Sage Rat Hunting Sight-in Strategies

Sage rat hunting in Oregon has exploded in popularity.  More and more hunters are taking to the fields  of Southeast Oregon each year to take advantage of the target-rich environment set up by the habitat found in the alfalfa pivots in this region.  The alfalfa pivots are The Perfect Storm of soil, weather and nutrition that cause unnatural overpopulation of sage rats (Belding’s Ground Squirrels).  So, how do we get the most out of our firearms to maximize our hits (and fun) when shooting sage rats?  We’ll give you some ideas that may help!

Your sight-in strategy matters!

First off, sage rats are small targets.   The body of a sage rat is not much larger than the cardboard inside a roll of toilet paper, and when the babies appear, the targets sometimes more closely resemble a walnut in size!  Precision and accuracy are necessary to consistently hit them but your sight-in strategy can also make the difference as to whether you or your buddy takes home the hit-percentage bragging rights!  Sight-in too closely and it increases the number of targets on which you need to hold over.  Sight-in too far away and mid-range misses can rob you of your sharpshooter title!  We’ll look at some sight-in distances for common cartridges used in the sage rat fields.


Rimfires are not all created equal.  Historically, more sage rats have died at the hands of .22 long rifle (LR) shooters than any other firearm.  Of those, the Ruger 10-22 has probably accounted for the vast majority of those kills.  The 10-.22 is fast, accurate and inexpensive to shoot and does so with virtually zero recoil and a mild report.  It’s a blast (pun intended) to walk your shots onto target well past 100 yards but the .22 works best at point-blank to 100 yards in the hands of most shooters.  A strategic sight-in with a 75 yard zero will give you a great opportunity to make good hits in the effective range of this great little cartridge.  (Choose hollow-point (hp) bullets for the best chance of anchoring your targets quickly and beware of ricochets!)

A new King?  Around No Off Season a new king has emerged.  The .17 HMR (Hornady Magnum Rimfire) has supplanted the .22 LR in popularity and ammunition expended.  Accuracy and range are almost ideal for sage rat shooting, and although not as inexpensive as .22 LR, the ammunition is reasonably priced especially if you shop sales during the year.  This round makes 150 yard shots relatively easy unless the wind is really blowing!  You will give up little with a 100 yard zero for your .17 HMR rifle but 125 yards may be even better.  With your groups printing in the center of a 125 yard bullseye, you won’t really think about holdover out to 150 yards, then holding at the top of the back or head (standing targets are much more forgiving in elevation) will garner quite a few extra yards to your effective range.  A 150 yard zero is not a bad option for the experienced shooter who naturally holds a little low on the targets at the height of midrange trajectory around 100 yards.  (Poly-tipped ammunition anchors ‘rats better and has fewer ricochets than the hollow-point bullets.)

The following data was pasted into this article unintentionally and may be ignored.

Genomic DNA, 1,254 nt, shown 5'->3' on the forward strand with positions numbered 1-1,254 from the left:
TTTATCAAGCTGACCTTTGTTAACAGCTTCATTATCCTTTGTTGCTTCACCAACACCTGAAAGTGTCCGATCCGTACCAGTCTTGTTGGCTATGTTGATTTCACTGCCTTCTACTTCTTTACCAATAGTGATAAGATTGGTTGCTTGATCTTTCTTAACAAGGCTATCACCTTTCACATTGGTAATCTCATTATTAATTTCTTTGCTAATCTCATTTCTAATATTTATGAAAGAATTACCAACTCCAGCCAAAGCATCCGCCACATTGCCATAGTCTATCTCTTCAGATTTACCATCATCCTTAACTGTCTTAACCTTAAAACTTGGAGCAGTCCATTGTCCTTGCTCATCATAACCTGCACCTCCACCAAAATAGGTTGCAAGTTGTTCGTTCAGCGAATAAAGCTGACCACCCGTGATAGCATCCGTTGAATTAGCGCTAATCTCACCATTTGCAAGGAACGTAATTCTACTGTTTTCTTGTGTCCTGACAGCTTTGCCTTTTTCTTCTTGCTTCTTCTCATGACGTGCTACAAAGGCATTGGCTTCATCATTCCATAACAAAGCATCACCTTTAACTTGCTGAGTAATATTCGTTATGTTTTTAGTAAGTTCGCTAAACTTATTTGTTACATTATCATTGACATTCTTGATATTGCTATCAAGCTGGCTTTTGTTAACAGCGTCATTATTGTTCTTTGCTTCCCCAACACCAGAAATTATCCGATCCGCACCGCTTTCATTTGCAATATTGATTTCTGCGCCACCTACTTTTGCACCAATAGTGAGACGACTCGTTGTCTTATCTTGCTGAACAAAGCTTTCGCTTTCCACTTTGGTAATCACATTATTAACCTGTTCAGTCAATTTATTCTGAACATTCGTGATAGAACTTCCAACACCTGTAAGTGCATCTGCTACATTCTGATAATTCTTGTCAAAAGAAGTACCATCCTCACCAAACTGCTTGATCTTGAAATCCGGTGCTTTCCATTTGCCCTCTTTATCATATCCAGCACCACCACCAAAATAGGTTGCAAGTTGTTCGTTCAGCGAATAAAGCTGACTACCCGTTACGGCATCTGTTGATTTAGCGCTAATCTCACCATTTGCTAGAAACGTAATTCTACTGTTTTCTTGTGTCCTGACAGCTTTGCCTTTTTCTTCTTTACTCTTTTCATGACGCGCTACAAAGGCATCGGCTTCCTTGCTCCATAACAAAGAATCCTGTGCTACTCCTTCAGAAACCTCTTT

The .22 WMR (Commonly referred to as a “.22 Magnum” or  a .22 Mag” for short.) is the parent case for the  .17 HMR.  The .22 WMR cartridge carries more energy than the HMR but isn’t quite as flat shooting.  A similar sight-in strategy will still get you in the ballpark.  Bullet construction deserves a deeper look with this cartridge. 

Purchasing poly-tipped .22 WMR ammo (i.e. Hornady V-max) is suggested.  A .22 WMR with the original solid and hollow-point ammo is one of the highest ricocheting combinations requiring  more care around irrigation pivots.  In the hands of experienced shooters using sufficient restraint, it will work fine but less so with other shooters.  While more expensive, you may find the poly-tipped ammo to be more accurate, flatter shooting  and more deadly than the older, blunt-nose ammunition.

Finally, the relative newcomer to the rimfire ‘rat cartridges is a little speedster known as the .17 WSM.  Utilizing cases for nail guns used in the construction field, this cartridge bridges the gap between the rimfire and centerfire worlds.  For those wanting more reach but not wanting to handload, this is a great option.  The report of the WSM is slightly louder than the HMR but the sound of the bullets hitting target is audibly louder as well.  Calm days make this a legitimate 250 yard rimfire!  Your sight-in strategy should reflect this.  A 150 yard zero is the minimum suggested sight-in distance for this little rimfire.  A 200 yard zero for the experienced shooters is a viable option.  (Poly-tips versus hollow-points are still a great idea to minimize ricochets and maximize lethality.)